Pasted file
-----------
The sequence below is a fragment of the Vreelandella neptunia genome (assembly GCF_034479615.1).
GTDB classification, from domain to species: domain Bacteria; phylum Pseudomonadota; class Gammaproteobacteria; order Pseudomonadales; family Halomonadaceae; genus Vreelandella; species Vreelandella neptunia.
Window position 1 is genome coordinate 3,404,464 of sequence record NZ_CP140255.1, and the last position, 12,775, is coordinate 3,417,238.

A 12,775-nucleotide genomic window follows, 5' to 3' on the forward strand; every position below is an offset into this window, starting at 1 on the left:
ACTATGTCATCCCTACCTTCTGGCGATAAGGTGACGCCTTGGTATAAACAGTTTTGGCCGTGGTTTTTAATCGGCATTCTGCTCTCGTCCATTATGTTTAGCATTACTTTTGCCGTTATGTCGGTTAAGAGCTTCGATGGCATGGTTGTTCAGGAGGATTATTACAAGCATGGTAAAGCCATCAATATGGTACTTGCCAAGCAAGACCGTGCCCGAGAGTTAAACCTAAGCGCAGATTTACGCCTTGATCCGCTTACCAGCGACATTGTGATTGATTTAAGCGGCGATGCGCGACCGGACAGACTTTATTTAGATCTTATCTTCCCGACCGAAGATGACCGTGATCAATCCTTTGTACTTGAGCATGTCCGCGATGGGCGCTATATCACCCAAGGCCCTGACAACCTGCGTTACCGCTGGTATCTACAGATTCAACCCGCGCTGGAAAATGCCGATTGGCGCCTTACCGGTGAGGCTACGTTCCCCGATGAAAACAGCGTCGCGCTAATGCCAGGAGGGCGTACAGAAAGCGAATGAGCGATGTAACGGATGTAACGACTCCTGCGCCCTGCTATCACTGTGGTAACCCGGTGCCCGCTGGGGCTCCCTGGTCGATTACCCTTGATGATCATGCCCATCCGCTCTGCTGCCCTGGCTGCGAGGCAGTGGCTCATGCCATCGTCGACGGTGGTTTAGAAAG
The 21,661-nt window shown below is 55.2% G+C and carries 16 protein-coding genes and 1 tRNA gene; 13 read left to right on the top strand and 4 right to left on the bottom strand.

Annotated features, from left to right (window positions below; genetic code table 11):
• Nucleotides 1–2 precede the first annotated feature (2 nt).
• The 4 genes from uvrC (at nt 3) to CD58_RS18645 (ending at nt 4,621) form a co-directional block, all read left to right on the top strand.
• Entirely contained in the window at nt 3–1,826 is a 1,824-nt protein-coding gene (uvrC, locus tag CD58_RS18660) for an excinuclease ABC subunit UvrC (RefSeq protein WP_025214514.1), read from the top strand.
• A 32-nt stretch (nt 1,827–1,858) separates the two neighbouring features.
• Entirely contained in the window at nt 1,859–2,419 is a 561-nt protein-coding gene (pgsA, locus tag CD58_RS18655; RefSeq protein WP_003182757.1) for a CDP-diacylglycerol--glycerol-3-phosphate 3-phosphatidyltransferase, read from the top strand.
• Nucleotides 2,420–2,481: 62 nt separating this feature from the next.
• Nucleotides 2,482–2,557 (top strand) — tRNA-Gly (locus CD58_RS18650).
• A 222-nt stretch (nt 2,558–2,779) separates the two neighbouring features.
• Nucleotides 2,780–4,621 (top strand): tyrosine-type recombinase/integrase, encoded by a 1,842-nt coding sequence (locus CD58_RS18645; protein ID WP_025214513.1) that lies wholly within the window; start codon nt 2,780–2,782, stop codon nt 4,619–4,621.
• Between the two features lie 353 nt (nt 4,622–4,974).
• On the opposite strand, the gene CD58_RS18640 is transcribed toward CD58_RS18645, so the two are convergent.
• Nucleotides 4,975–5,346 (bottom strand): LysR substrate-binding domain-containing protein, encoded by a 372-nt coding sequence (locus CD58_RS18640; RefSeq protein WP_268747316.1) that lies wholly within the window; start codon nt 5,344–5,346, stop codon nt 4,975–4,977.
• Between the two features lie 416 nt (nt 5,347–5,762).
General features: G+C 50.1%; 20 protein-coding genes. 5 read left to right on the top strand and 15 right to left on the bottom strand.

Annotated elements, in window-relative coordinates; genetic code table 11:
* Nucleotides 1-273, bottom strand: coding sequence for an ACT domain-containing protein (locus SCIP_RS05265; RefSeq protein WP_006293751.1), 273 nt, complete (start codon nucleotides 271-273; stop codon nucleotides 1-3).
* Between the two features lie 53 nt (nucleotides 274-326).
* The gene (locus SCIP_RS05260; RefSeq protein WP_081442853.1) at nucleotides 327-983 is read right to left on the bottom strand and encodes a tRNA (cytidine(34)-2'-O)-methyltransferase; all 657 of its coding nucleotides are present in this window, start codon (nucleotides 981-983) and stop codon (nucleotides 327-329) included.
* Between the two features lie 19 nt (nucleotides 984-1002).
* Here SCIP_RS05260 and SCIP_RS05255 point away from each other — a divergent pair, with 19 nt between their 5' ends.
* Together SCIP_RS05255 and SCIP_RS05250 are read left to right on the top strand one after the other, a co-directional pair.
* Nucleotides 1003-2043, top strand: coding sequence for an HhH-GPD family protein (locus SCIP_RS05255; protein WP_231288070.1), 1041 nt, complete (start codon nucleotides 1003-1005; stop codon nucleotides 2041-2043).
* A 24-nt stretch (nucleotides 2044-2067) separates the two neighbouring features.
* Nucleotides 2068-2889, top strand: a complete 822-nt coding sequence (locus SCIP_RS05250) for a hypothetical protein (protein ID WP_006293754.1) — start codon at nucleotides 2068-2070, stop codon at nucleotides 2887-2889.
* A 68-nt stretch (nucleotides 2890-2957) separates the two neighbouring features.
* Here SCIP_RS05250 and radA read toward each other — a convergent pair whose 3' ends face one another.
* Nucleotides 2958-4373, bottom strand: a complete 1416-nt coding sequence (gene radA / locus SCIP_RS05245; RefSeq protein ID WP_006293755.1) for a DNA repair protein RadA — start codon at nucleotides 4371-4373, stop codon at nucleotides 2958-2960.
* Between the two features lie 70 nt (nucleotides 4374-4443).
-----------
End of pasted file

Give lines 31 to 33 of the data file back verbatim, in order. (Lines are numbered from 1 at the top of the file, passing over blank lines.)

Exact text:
* Nucleotides 2068-2889, top strand: a complete 822-nt coding sequence (locus SCIP_RS05250) for a hypothetical protein (protein ID WP_006293754.1) — start codon at nucleotides 2068-2070, stop codon at nucleotides 2887-2889.
* A 68-nt stretch (nucleotides 2890-2957) separates the two neighbouring features.
* Here SCIP_RS05250 and radA read toward each other — a convergent pair whose 3' ends face one another.